Demystifying personas for design research

July 15, 2014 • Contextual Inquiry, Design, UX Methodology • Views: 5365

As UX designers within a large financial organization, me and my team often get asked by other parts of the business how their teams might be able to incorporate UX practices into their process. Just the other day, one team within the company approached us and asked if we could help explain what personas were and how it might be of benefit to their particular system they were building. They were building a new application that catered to a wide user base, and had specified all the functionality they wanted based on business analysis. However, they had no idea how to go from their detailed excel spreadsheets to creating UI screens for the application. How might they be able to create a system that caters to wide range of users? They had heard of “Personas” and wanted to know more… and indeed that was the right direction. The key to designing UI screens is understanding who you are designing for. So, my colleague Charlotte Richards and I took 30 minutes and sat down with them to walk through what Personas are and the how and why to create them.

What are personas?

  • A persona represents a cluster of users who exhibit similar behavioural patterns in their decisions and use of an application.
  • They are profiles of fictional people based on research, surveys or interviews.
  • Personas are not a list of tasks, duties or responsibilities. They are archetypical users whose goals and characteristics represent the needs of a larger group of users.
  • They function as stand-ins for real users to guide decisions about design and functionality.


The key components of a persona are:

  • Attributes – what demographic is the user and what are his/her attributes? What environment do they work in (fast paced, detail oriented, etc)?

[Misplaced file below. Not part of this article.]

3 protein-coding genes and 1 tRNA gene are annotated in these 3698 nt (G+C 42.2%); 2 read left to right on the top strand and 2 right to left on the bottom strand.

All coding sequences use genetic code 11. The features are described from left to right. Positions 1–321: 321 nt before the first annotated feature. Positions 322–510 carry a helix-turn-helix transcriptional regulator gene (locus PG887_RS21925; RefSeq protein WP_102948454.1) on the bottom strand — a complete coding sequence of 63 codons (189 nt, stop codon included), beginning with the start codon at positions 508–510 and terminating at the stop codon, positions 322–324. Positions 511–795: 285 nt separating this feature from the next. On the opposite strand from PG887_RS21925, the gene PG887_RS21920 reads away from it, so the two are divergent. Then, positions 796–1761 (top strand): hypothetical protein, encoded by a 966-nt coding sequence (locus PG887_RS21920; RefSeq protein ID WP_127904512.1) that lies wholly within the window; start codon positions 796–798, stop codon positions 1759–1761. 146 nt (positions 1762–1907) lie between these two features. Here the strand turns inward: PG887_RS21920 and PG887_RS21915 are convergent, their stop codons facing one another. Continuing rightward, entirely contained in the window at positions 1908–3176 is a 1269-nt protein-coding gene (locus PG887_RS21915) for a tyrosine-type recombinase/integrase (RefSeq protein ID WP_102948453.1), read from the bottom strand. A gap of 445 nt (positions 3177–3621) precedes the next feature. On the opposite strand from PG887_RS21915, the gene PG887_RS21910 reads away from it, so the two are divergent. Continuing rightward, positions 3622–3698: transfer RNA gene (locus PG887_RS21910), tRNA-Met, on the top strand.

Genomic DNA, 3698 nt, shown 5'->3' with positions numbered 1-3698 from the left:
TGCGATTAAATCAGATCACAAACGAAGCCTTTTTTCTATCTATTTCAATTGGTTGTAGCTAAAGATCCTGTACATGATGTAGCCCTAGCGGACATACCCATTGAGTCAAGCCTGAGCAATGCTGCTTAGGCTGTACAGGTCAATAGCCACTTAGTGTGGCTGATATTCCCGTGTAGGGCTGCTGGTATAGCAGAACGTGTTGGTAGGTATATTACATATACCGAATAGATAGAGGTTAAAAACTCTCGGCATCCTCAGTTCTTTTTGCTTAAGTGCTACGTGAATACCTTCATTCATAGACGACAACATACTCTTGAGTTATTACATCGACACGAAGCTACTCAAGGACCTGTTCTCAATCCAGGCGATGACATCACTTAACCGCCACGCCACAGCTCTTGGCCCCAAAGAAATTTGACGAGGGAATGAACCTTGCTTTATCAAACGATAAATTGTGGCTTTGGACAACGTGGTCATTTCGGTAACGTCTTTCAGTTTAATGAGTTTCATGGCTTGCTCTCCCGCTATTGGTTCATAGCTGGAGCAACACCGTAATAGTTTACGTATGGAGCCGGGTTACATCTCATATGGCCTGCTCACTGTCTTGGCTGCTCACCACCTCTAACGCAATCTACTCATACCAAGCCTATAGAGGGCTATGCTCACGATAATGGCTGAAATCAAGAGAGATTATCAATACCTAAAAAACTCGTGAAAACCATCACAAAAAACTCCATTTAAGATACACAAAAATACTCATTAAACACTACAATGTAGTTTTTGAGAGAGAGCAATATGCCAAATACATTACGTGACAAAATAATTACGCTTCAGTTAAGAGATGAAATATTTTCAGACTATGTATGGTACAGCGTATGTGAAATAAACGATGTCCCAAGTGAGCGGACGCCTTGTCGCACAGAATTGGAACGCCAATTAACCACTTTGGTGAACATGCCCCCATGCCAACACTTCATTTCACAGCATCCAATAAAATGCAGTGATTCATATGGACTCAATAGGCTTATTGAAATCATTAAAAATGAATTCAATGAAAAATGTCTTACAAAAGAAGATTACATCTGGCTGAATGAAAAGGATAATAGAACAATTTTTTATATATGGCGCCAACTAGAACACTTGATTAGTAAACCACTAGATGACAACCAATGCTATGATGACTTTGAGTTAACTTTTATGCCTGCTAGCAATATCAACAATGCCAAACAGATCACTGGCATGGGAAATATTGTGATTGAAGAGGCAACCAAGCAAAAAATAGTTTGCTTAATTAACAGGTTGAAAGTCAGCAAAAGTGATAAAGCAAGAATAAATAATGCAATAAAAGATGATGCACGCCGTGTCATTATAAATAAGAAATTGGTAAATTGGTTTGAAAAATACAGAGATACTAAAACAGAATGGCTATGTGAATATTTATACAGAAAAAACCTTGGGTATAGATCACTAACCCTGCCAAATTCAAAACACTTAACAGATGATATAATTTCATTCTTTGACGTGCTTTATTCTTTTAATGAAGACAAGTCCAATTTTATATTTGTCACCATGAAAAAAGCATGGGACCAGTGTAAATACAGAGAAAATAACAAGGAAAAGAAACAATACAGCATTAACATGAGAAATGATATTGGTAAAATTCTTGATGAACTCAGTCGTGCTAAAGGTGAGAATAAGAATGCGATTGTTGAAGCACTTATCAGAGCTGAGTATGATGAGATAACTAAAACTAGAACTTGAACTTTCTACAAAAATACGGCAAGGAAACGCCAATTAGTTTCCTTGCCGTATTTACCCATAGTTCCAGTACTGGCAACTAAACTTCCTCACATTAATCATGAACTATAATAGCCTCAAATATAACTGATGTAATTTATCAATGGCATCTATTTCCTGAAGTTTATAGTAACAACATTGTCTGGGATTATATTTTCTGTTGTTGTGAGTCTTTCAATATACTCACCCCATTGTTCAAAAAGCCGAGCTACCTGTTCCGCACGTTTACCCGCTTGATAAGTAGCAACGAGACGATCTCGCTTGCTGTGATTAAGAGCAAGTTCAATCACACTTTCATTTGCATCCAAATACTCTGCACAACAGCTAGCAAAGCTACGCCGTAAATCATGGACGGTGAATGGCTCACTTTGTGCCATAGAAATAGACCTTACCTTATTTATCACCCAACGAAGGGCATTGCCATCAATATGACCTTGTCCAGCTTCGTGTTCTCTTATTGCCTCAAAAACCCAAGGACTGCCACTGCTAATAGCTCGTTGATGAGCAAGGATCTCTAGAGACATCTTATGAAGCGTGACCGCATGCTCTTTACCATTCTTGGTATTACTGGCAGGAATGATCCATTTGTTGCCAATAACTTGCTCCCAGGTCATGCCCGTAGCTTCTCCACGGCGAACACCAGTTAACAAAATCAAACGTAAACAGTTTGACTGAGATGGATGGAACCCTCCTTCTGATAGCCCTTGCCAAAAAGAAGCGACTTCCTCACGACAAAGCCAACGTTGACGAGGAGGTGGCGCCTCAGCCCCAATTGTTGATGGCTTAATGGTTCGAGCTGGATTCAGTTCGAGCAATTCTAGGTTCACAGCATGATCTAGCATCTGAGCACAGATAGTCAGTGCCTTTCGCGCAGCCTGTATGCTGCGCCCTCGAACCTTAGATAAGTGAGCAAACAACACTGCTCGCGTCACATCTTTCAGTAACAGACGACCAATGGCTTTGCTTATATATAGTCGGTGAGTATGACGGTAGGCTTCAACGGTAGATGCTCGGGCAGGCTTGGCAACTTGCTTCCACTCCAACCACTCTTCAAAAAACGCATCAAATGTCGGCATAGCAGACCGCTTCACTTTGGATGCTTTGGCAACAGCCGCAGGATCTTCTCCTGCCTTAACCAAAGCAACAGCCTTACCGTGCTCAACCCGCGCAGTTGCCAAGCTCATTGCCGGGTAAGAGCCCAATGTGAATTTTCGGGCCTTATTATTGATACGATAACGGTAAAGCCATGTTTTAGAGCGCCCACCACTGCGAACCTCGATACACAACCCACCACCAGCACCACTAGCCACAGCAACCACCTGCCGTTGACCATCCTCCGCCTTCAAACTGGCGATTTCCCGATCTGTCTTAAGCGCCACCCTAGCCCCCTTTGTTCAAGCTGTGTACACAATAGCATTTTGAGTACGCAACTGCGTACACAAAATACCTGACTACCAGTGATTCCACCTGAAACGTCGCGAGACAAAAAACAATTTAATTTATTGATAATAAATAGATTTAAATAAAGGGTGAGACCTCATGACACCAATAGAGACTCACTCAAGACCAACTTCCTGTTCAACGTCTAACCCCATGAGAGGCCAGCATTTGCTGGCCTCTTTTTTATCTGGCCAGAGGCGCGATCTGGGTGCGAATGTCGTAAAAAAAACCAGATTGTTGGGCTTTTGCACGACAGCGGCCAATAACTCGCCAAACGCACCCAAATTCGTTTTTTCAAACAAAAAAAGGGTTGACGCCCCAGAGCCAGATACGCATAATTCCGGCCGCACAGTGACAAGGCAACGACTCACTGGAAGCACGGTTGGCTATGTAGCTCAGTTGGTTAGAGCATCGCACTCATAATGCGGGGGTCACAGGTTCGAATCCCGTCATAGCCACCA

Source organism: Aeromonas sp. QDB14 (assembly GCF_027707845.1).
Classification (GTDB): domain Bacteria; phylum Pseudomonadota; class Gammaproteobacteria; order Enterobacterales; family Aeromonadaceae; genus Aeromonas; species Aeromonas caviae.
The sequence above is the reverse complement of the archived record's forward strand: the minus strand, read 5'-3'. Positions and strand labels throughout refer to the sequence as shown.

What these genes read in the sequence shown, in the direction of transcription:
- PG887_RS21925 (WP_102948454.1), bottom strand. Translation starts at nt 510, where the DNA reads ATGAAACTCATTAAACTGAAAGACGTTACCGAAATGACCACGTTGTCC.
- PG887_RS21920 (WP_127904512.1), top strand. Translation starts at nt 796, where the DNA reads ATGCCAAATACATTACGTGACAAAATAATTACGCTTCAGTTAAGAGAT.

• Goals – why is the user using a system? What goals do they have, both short term (daily tasks) and long term (high level goal of why they are using a system) .
  • Needs – what does the user need in order to accomplish his/her goals? Does the user need other systems in order to accomplish his/her tasks?


How can I start making a persona?

  • Personas are made by conducting contextual inquiries or one-on-one interviews with targeted audiences. Once enough interviews are conducted, patterns of behaviour will start to emerge and it becomes possible to group various people who exhibit the same behaviour under one “persona”.
  • It safe to assume that these people will use the system in very similar ways, and hence require the same user interface (UI).
  • The most effective way to gather relevant data is to conduct research in context (ie: at the users home or workplace, depending on where they use the system). This technique allows us to gain insight into the users environment, providing insight into behaviours, attitudes, and motivations that would otherwise not be uncovered in a survey or focus group.


Why would I use Personas in my projects?

  • Personas are made at the beginning stages of UX, and will help keep everyone on the same page.
  • Whenever a decision is made on what functionality to add and how to design it, the same question should be asked each time: does it work for the personas?
  • As personas are based on user research, they can help eliminate assumptions about users and ensure that the system offered is relevant to them.


How do I convince the business that it is worth investing in UX?

  • It is much easier to change system design before it has been developed.
  • By investing in proper user research before any design begins, both business and design decisions will be more informed and ultimately deliver a more successful product.
  • Good personas will help to get the design right for the users at an early stage, rather than spending the same money (or more) with multiple redesigns or increased client support costs if the system isn’t usable.


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